Christmas day is spent at my aunt’s house, which is about 25 miles away from me. It’s not a far drive at all, but there can be some annoying traffic. I don’t ever wish for a white Christmas because that would just create disorder on the already jammed packed roads of Jersey. If it snows an inch, the roads are at a standstill, and a half hour drive can turn into three hours.

One year while I was at a holiday party for work, a snow storm was brewing outside. No one knew it had happened, but when the party ended at 11 p.m., we went outside to find our cars covered with snow. Panic set in—not because we were afraid to drive, but because we knew how long it would take to get home!

I certainly don’t envy the people who travel far for the holidays because I think it puts a damper on a special occasion.

Airport travel is cumbersome enough on a regular day—never mind December 23rd! I can’t imagine doing it, and I hope I’ll never have to.

Dana Marie Skrocki is a single Jersey girl in transition. After graduating from Rutgers in 2003, she pursued a job in the insurance industry and was laid off in June. She's now pursuing a master’s degree in school counseling full time.

Fighting for something they don’t even need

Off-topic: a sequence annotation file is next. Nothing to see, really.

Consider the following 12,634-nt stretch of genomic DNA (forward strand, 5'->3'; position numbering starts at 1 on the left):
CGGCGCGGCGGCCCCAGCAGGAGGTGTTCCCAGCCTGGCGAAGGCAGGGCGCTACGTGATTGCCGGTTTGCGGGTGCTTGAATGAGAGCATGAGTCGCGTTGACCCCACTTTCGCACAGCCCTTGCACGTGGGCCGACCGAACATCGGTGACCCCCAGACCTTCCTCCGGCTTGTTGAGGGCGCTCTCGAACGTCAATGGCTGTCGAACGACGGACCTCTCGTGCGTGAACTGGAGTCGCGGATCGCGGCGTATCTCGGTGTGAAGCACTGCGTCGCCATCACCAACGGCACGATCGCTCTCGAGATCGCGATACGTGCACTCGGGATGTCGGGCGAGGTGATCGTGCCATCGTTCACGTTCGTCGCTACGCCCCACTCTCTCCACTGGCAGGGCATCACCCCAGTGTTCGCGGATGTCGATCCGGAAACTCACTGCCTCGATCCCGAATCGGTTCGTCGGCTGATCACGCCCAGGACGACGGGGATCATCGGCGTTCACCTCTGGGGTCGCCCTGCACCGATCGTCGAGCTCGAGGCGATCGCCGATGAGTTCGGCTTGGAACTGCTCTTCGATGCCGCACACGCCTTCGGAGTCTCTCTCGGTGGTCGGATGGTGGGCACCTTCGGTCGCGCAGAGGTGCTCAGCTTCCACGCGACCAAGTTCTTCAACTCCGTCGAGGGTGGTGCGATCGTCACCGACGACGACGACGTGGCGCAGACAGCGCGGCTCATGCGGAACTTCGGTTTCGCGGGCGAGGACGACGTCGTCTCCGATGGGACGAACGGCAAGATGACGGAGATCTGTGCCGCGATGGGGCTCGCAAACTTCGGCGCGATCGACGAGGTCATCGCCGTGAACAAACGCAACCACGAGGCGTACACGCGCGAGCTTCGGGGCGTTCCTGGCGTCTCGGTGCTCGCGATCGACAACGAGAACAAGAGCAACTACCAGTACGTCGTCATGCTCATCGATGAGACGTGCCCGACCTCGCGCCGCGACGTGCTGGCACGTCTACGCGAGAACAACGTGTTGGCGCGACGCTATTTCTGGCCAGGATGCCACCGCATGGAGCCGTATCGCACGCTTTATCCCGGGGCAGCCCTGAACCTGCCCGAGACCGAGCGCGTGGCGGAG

Dec. 13, 2010

I was only 19 years old when the Bush tax cuts were first implemented in 2001 and at the time I was a college kid who was much more interested in drinking and partying than politics. I voted for Gore because I thought it was cool to be a democrat but I really had no idea what I was voting on. Since then I grew to have a deeper interest in national politics, especially since the 2008 election.

I am dissatisfied with the current “compromise” Obama made with the right on extending these tax cuts for all Americans, even the super rich, in exchange for unemployment extensions.  Obama campaigned on doing away with these cuts for the richest and now he is forced to extend them. The billionaires can well afford to pay 39% in taxes because they were doing it during the Clinton years and the economy was prospering.

I really don’t believe in supply-side economics. I feel that the rich will continue to make money and stimulate the economy even if they have to give another 4% back to Uncle Sam. I don’t think the tax cuts made the rich go out and say that they will give away more of their money to charity or create more jobs. The tax cuts help the middle class because 4%-5% of someone’s income who is making $50,000 makes a difference in whether or not they can afford to put food on the table. The 5% for the wealthy only really affects their bank account.

The republicans are now on a nonstop mission to keep the cuts for their wealthy constituents at any costs. They say they are fiscally conservative but these tax cuts are putting America in the red just as much as the unemployment extensions are. But somehow it’s okay because the wealthy will feel more comfortable buying another Mercedes this year?